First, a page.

Body Worlds, Gunther Von Hagens & life itself
Since seeing the show at the Milwaukee Public Museum when it opened two weeks ago, I’ve been thinking a lot about Body Worlds, and I’ve been thinking a lot about Gunther Von Hagens, the German scientist and provocateur behind the international museum sensation.
His name (and his image) is plastered all over the exhibition, and his vision is not just overt – it’s his signature. Von Hagens, with his trademark black fedora, sees himself as a maverick anatomist, a Renaissance man and an artist – a modern-day Leonardo da Vinci whose detractors are merely ignorant or unwilling to see the bigger picture. To the great writ of history, Vesalius is not a grave robber or an exhibitionist, a picture so many people are eager to paint of Von Hagens. Von Hagens, I assume, does not think history will treat him with such ill will, either, and in time, they will come to understand what we view now as grotesque eccentricities – his enduring fascination with public autopsy and dissection, for example.
The bio on the Body Worlds website says it all:
Gunther von Hagens’ life reads like an archetypal scientist’s resume — distinguished by early precocity, scholarship, discovery, experimentation, and invention. It is also the profile of a man shaped by extraordinary events, and marked by defiance and daring.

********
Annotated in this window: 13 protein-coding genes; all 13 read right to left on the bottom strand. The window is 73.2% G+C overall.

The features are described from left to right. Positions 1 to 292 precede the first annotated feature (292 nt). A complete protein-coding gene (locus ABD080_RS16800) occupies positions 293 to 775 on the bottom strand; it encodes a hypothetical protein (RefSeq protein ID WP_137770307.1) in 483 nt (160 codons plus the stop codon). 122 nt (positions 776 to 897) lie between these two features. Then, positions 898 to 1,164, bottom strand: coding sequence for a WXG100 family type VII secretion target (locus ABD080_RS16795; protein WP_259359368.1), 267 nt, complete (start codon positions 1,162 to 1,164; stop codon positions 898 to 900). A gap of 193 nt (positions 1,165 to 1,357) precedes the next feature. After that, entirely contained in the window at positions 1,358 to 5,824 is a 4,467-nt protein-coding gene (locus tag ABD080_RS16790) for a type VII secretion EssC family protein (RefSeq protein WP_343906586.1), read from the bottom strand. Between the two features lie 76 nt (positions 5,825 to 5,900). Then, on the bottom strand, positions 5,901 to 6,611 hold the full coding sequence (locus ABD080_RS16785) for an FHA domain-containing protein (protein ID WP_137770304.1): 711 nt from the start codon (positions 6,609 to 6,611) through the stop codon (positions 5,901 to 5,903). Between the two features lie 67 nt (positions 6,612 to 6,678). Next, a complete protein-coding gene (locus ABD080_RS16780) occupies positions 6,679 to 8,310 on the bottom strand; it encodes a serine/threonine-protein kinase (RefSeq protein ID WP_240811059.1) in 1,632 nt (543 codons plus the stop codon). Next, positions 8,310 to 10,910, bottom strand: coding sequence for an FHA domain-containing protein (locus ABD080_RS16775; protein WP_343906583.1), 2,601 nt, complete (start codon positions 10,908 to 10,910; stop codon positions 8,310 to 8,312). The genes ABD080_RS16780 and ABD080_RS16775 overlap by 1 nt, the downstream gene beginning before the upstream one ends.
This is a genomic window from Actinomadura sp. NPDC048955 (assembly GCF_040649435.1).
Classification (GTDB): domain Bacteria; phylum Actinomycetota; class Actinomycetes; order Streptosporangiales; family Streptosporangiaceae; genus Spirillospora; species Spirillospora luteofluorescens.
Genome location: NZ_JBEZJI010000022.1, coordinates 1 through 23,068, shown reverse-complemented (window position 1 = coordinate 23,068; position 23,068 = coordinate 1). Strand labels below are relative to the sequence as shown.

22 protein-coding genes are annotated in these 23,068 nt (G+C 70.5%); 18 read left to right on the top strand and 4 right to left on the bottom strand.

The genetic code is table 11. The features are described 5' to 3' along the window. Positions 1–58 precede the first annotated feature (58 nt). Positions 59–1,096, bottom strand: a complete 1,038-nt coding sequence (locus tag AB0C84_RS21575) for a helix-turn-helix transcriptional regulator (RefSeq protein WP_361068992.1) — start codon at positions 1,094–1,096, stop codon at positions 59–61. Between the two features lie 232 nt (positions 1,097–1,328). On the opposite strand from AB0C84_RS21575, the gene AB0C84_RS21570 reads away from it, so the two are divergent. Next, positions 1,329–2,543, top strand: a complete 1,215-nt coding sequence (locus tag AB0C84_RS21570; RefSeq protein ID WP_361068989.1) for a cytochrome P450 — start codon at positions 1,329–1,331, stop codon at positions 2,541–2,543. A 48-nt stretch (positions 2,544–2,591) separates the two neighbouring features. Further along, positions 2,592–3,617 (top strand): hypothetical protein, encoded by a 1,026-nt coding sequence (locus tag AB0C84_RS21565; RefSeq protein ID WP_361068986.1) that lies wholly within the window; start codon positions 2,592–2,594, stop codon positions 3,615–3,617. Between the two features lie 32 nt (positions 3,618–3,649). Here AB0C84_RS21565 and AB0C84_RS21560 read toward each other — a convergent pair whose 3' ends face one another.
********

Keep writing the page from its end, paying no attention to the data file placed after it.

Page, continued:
Von Hagens’ two year imprisonment by East German authorities for political reasons, his release after a $20,000 payment by the West German government, his pioneering invention that halts decomposition of the body after death and preserves it for didactic eternity, his collaboration with donors including his best friend, who willed and entrusted their bodies to him for dissection and public display, and his role as a teacher carrying on the tradition of Renaissance anatomists, make his a remarkable life in science.
Body Worlds, amid all of its shock and bravura and bragging feats of technique, carried one-word message for me, a word the Von Hagens publicity machine has used to describe the mastermind himself: defiance. Body Worlds is full of real displays of things that kill us – aneurysms and hemorrhages, cancerous growths, lungs clogged with tar – but above all it attempts to suggest that with science (and in particular with plastination) we have found a way to make the decay of the mortal body avoidable and therefore impotent; moreover, we have managed to make it possible for bodies in death to do what they could not do in life. It is likely – even probable – that the bodies posed as ballet dancers, gymnasts, horsemen, basketball players, skateboarders or practitioners of Tai Chi never did such things when they were alive.
There’s a defiance, too, of the way we practice science today – with our heads, and not with our hearts – that Von Hagens is trying to challenge. By displaying the body in all of its grace, it is written in a Body Worlds text panel, it becomes evident to the viewer that something is missing – the soul. “The presentation of the pure physical,” it reads, “reminds visitors of the intangible and the unfathomable.” Science as we know it is obsessed with dismantling the mystery of existence and creation; perhaps that is why Von Hagens above all identifies himself as an artist. And a defiant artist, at that.